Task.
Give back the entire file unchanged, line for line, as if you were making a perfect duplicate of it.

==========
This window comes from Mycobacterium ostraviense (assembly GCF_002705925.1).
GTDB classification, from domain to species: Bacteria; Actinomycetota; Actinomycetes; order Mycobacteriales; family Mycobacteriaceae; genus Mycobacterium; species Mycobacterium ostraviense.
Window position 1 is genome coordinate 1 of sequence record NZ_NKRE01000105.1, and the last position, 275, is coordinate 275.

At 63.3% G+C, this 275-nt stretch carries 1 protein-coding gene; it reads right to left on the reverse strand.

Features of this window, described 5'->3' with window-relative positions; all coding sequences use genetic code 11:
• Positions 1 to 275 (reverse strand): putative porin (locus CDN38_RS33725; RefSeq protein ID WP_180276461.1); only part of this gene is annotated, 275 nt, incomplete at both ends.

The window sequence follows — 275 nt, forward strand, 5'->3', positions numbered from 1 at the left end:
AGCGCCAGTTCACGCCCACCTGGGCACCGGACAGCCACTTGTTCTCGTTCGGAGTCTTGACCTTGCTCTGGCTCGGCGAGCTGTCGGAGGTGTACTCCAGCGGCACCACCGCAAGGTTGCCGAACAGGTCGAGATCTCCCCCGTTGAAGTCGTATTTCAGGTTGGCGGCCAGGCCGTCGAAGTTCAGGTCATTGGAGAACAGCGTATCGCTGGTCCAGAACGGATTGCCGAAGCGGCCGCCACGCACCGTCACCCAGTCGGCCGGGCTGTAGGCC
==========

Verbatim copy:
This window comes from Mycobacterium ostraviense (assembly GCF_002705925.1).
GTDB classification, from domain to species: Bacteria; Actinomycetota; Actinomycetes; order Mycobacteriales; family Mycobacteriaceae; genus Mycobacterium; species Mycobacterium ostraviense.
Window position 1 is genome coordinate 1 of sequence record NZ_NKRE01000105.1, and the last position, 275, is coordinate 275.

At 63.3% G+C, this 275-nt stretch carries 1 protein-coding gene; it reads right to left on the reverse strand.

Features of this window, described 5'->3' with window-relative positions; all coding sequences use genetic code 11:
• Positions 1 to 275 (reverse strand): putative porin (locus CDN38_RS33725; RefSeq protein ID WP_180276461.1); only part of this gene is annotated, 275 nt, incomplete at both ends.

The window sequence follows — 275 nt, forward strand, 5'->3', positions numbered from 1 at the left end:
AGCGCCAGTTCACGCCCACCTGGGCACCGGACAGCCACTTGTTCTCGTTCGGAGTCTTGACCTTGCTCTGGCTCGGCGAGCTGTCGGAGGTGTACTCCAGCGGCACCACCGCAAGGTTGCCGAACAGGTCGAGATCTCCCCCGTTGAAGTCGTATTTCAGGTTGGCGGCCAGGCCGTCGAAGTTCAGGTCATTGGAGAACAGCGTATCGCTGGTCCAGAACGGATTGCCGAAGCGGCCGCCACGCACCGTCACCCAGTCGGCCGGGCTGTAGGCC